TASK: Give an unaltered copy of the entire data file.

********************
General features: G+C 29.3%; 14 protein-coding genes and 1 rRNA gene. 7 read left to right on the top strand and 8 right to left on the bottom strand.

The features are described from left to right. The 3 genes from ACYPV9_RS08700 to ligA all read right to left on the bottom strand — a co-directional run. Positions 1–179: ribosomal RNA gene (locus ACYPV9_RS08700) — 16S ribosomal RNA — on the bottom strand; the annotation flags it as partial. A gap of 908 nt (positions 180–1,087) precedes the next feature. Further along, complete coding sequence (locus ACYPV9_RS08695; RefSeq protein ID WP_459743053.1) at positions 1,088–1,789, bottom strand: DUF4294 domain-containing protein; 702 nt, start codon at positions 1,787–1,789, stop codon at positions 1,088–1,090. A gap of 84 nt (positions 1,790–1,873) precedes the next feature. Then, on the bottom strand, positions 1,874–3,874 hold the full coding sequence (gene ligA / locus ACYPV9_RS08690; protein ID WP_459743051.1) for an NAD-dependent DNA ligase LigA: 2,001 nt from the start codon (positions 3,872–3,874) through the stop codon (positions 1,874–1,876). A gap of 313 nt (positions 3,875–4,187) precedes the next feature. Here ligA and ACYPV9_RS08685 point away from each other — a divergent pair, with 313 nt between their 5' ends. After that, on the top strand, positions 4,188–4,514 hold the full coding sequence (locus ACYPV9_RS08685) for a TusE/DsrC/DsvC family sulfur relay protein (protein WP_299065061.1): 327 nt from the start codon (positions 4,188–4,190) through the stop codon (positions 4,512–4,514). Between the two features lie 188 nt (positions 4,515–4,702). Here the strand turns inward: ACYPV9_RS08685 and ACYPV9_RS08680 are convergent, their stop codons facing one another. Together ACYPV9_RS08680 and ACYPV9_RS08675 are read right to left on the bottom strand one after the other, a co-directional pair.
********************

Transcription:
General features: G+C 29.3%; 14 protein-coding genes and 1 rRNA gene. 7 read left to right on the top strand and 8 right to left on the bottom strand.

The features are described from left to right. The 3 genes from ACYPV9_RS08700 to ligA all read right to left on the bottom strand — a co-directional run. Positions 1–179: ribosomal RNA gene (locus ACYPV9_RS08700) — 16S ribosomal RNA — on the bottom strand; the annotation flags it as partial. A gap of 908 nt (positions 180–1,087) precedes the next feature. Further along, complete coding sequence (locus ACYPV9_RS08695; RefSeq protein ID WP_459743053.1) at positions 1,088–1,789, bottom strand: DUF4294 domain-containing protein; 702 nt, start codon at positions 1,787–1,789, stop codon at positions 1,088–1,090. A gap of 84 nt (positions 1,790–1,873) precedes the next feature. Then, on the bottom strand, positions 1,874–3,874 hold the full coding sequence (gene ligA / locus ACYPV9_RS08690; protein ID WP_459743051.1) for an NAD-dependent DNA ligase LigA: 2,001 nt from the start codon (positions 3,872–3,874) through the stop codon (positions 1,874–1,876). A gap of 313 nt (positions 3,875–4,187) precedes the next feature. Here ligA and ACYPV9_RS08685 point away from each other — a divergent pair, with 313 nt between their 5' ends. After that, on the top strand, positions 4,188–4,514 hold the full coding sequence (locus ACYPV9_RS08685) for a TusE/DsrC/DsvC family sulfur relay protein (protein WP_299065061.1): 327 nt from the start codon (positions 4,188–4,190) through the stop codon (positions 4,512–4,514). Between the two features lie 188 nt (positions 4,515–4,702). Here the strand turns inward: ACYPV9_RS08685 and ACYPV9_RS08680 are convergent, their stop codons facing one another. Together ACYPV9_RS08680 and ACYPV9_RS08675 are read right to left on the bottom strand one after the other, a co-directional pair.